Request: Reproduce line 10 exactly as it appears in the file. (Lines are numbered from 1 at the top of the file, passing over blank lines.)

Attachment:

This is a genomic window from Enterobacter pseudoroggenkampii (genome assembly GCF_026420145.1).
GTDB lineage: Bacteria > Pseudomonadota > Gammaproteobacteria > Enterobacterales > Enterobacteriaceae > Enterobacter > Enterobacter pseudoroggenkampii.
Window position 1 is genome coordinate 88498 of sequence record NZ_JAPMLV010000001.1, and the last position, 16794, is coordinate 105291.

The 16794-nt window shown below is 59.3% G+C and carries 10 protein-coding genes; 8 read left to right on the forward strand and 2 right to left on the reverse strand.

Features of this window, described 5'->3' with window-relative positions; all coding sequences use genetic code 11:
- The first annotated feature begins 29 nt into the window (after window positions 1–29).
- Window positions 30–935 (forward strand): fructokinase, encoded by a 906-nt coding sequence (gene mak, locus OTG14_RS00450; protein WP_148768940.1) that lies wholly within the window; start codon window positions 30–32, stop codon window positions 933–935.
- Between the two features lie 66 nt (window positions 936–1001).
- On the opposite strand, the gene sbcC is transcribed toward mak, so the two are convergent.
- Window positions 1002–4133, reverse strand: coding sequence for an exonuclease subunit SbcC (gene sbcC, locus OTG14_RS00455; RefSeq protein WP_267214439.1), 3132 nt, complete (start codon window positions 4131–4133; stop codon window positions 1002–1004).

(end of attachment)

- Window positions 1002–4133, reverse strand: coding sequence for an exonuclease subunit SbcC (gene sbcC, locus OTG14_RS00455; RefSeq protein WP_267214439.1), 3132 nt, complete (start codon window positions 4131–4133; stop codon window positions 1002–1004).